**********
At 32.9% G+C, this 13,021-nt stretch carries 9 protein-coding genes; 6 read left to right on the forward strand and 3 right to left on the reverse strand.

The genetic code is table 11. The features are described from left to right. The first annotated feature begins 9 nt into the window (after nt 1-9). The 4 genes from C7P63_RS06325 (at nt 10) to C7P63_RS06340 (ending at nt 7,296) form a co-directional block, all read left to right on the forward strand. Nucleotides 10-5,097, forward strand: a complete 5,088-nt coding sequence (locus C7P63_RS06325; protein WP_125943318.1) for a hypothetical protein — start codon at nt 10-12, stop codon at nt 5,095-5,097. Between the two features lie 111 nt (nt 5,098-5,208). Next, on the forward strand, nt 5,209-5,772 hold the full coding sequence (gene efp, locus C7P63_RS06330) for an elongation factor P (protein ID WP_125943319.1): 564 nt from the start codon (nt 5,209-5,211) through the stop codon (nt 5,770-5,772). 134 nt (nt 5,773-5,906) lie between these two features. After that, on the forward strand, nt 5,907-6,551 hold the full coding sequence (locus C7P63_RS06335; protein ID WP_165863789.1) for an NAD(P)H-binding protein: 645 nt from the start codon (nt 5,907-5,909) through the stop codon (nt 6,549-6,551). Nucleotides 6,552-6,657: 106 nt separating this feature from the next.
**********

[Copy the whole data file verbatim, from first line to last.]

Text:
At 32.9% G+C, this 13,021-nt stretch carries 9 protein-coding genes; 6 read left to right on the forward strand and 3 right to left on the reverse strand.

The genetic code is table 11. The features are described from left to right. The first annotated feature begins 9 nt into the window (after nt 1-9). The 4 genes from C7P63_RS06325 (at nt 10) to C7P63_RS06340 (ending at nt 7,296) form a co-directional block, all read left to right on the forward strand. Nucleotides 10-5,097, forward strand: a complete 5,088-nt coding sequence (locus C7P63_RS06325; protein WP_125943318.1) for a hypothetical protein — start codon at nt 10-12, stop codon at nt 5,095-5,097. Between the two features lie 111 nt (nt 5,098-5,208). Next, on the forward strand, nt 5,209-5,772 hold the full coding sequence (gene efp, locus C7P63_RS06330) for an elongation factor P (protein ID WP_125943319.1): 564 nt from the start codon (nt 5,209-5,211) through the stop codon (nt 5,770-5,772). 134 nt (nt 5,773-5,906) lie between these two features. After that, on the forward strand, nt 5,907-6,551 hold the full coding sequence (locus C7P63_RS06335; protein ID WP_165863789.1) for an NAD(P)H-binding protein: 645 nt from the start codon (nt 5,907-5,909) through the stop codon (nt 6,549-6,551). Nucleotides 6,552-6,657: 106 nt separating this feature from the next.